How to prepare for your parent moving in
While moving your parent in isn’t for everyone there are those of us who would rather they were close to home so we can keep a watchful eye on their health than face the prospect of being unable to help because we live further afield.
If your parent’s health worsens or perhaps they’re struggling with their mobility moving them in could help to meet their care needs while integrating them into family life. We share advice to make the transition easier for all.
Adjusting your home to fit your parent’s needs
If your parent lives with you it can be convenient to care for their needs while ensuring their safety. But whether you have young children or teenagers there may be practical changes you can make to ensure your parent is comfortable and help them and you cope with the change in family life.
Rearrange the furniture
Parents with poor vision or mobility issues may take time to adjust to a new home with a different furniture layout to their own. Chairs and tables with protruding legs may need to be repositioned in order to prevent trips and falls and narrow walkways between furniture may need to be widened if your parent is reliant on a walking frame or has a wheelchair.
Depending on the size of your home it may be a good idea to set aside a disused downstairs room as a separate sitting room for your parent so they can enjoy their own space with their own furniture while watching what they want on the television.
If your parent has trouble with stairs due to limited mobility it can be helpful to convert a downstairs room into a bedroom – space permitting – so your parent can easily retire without requesting help to tackle the stairs.Also installing a chair lift on the stairs can help to reduce the risk of accidents or injuries whenever your parent has to go up to the second floor.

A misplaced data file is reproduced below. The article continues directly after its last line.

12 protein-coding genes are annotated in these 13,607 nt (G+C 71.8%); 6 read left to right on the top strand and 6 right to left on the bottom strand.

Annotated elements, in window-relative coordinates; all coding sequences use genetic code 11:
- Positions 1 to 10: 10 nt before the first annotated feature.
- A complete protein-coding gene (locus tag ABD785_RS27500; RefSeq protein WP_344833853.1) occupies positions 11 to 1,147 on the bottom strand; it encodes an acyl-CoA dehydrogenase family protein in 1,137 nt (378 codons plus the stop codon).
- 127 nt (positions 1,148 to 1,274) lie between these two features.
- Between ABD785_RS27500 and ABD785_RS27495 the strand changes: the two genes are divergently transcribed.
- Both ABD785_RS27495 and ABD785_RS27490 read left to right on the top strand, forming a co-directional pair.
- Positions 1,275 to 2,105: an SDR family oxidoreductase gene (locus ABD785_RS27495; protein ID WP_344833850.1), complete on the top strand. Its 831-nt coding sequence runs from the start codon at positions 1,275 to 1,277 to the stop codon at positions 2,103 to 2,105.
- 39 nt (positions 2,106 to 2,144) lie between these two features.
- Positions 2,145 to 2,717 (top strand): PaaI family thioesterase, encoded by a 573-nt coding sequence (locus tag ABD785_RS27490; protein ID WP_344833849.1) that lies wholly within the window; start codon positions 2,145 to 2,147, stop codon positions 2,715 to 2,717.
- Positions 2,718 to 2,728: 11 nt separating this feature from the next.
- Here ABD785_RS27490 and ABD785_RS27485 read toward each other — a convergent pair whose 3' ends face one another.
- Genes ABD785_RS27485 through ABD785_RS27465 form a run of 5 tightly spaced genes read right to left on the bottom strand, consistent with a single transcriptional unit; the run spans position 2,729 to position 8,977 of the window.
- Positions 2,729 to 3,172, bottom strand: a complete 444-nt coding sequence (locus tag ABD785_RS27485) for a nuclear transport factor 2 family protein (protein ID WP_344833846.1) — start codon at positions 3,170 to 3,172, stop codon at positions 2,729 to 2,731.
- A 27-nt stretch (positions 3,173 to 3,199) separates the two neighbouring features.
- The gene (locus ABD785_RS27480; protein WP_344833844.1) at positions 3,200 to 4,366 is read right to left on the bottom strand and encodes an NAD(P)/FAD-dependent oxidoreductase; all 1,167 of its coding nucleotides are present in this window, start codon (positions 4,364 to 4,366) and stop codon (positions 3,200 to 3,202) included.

If you have steps up to your front door you may need to replace them with a ramp or install a handrail to ensure your parent has safe access into the house. Small downstairs toilets can prove problematic for parents who use mobility aids as they’ll be unable to get to the toilet unassisted.
Installing support rails in the main bathroom and even altering the layout of the downstairs toilet can help your parent to remain independent for longer and eases your own responsibilities especially if they use a wheelchair.
As our parents age they may require various aids and equipment to help them maintain their independence. There are a wide range of tools and mobility aids you can install to help your parent with day-to-day living from a hearing aid loop for the television and specialist furniture to support frames, slings and alert systems – choose to suit your parent’s physical and medical needs.
Changes in family life
While there are many practical changes you can make to your homes layout there are also ways you can alter family routine to accommodate your parent’s needs and make them feel included in family life.
Paying the bills